Vitamin B12 and Homocysteine Levels Predict Different Outcomes in Early Parkinson's Disease

on behalf of the Parkinson Study Group—DATATOP Investigators

Research output: Contribution to journalArticle

9 Citations (Scopus)

Abstract

Background: In moderately advanced Parkinson's disease (PD), low serum vitamin B12 levels are common and are associated with neuropathy and cognitive impairment. However, little is known about B12 in early PD. Objective: To determine the prevalence of low vitamin B12 status in early PD and whether it is associated with clinical progression. Methods: We measured vitamin B12 and other B12 status determinants (methylmalonic acid, homocysteine, and holotranscobalamin) in 680 baseline and 456 follow-up serum samples collected from DATATOP participants with early, untreated PD. Borderline low B12 status was defined as serum B12 <184 pmol/L (250 pg/mL), and elevated homocysteine was defined as >15 µmol/L. Outcomes included the UPDRS, ambulatory capacity score (sum of UPDRS items 13-15, 29&30), and MMSE, calculated as annualized rates of change. Results: At baseline, 13% had borderline low B12 levels, 7% had elevated homocysteine, whereas 2% had both. Elevated homocysteine at baseline was associated with worse scores on the baseline MMSE. Analysis of study outcomes showed that compared with the other tertiles, participants in the low B12 tertile (<234 pmol/L; 317 pg/mL) developed greater morbidity as assessed by greater annualized worsening of the ambulatory capacity score. Elevated homocysteine was associated with greater annualized decline in MMSE (−1.96 vs. 0.06; P = 0001). Blood count indices were not associated with B12 or homocysteine status. Conclusions: In this study of early PD, low B12 status was common. Low B12 at baseline predicted greater worsening of mobility whereas elevated homocysteine predicted greater cognitive decline. Given that low B12 and elevated homocysteine can improve with vitamin supplementation, future studies should test whether prevention or early correction of these nutritionally modifiable conditions slows development of disability.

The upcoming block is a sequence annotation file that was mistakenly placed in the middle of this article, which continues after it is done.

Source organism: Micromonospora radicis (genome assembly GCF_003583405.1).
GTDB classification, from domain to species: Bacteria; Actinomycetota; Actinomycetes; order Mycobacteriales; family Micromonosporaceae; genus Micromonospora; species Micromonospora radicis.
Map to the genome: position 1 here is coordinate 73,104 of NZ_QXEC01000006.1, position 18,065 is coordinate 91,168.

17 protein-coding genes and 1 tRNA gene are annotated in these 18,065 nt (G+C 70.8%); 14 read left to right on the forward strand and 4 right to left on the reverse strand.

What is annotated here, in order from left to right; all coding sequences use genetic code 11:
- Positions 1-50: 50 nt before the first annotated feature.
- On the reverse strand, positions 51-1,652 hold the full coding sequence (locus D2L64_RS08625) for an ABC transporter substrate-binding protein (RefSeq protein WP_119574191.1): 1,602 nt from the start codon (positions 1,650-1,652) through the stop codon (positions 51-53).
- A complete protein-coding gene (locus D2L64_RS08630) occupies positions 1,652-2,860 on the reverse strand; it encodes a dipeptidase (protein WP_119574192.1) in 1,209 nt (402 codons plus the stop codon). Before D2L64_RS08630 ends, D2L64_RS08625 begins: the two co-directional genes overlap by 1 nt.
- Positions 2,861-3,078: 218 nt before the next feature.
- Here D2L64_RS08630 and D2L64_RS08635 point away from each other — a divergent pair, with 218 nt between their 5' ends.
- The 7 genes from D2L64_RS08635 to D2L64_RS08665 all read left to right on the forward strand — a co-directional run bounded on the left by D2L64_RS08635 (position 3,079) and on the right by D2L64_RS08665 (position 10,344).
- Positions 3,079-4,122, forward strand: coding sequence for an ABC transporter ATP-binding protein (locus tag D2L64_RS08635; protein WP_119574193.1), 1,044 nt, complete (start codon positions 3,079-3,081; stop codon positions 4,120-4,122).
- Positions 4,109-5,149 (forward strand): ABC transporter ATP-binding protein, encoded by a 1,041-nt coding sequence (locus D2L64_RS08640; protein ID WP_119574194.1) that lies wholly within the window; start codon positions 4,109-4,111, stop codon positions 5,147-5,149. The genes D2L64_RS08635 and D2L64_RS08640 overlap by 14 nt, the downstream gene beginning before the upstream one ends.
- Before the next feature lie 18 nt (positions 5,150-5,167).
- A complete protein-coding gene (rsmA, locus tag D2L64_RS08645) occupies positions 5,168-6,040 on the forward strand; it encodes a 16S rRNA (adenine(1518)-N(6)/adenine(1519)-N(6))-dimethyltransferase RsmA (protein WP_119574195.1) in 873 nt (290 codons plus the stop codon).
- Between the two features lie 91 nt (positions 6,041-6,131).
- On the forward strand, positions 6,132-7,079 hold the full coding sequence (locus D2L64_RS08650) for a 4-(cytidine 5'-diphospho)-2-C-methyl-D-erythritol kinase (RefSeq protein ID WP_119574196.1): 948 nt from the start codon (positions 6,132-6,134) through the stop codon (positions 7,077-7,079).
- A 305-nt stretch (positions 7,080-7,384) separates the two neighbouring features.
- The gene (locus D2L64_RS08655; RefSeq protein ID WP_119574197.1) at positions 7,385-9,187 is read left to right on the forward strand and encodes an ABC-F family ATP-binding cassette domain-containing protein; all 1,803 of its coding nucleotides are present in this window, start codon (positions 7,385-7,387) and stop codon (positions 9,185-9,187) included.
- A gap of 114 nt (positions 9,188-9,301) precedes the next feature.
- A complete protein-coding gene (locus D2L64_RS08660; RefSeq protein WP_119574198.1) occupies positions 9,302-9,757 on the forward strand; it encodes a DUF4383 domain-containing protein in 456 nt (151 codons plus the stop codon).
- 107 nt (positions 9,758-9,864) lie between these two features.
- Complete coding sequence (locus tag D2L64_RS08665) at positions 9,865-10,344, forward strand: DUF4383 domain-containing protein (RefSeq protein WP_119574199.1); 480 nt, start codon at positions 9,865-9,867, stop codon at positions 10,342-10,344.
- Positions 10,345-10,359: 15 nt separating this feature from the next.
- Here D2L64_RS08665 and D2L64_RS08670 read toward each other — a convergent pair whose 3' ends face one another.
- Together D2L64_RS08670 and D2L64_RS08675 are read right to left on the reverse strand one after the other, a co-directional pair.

Original languageEnglish (US)
Pages (from-to)762-770
Number of pages9
JournalMovement Disorders
Volume33
Issue number5
DOIs
StatePublished - May 1 2018

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Homocysteine
Vitamin B 12
Parkinson Disease
Serum
Methylmalonic Acid
Vitamins
Outcome Assessment (Health Care)
Morbidity

Keywords

  • cognitive impairment
  • cyanocobalamin
  • gait instability
  • hyperhomocysteinemia

ASJC Scopus subject areas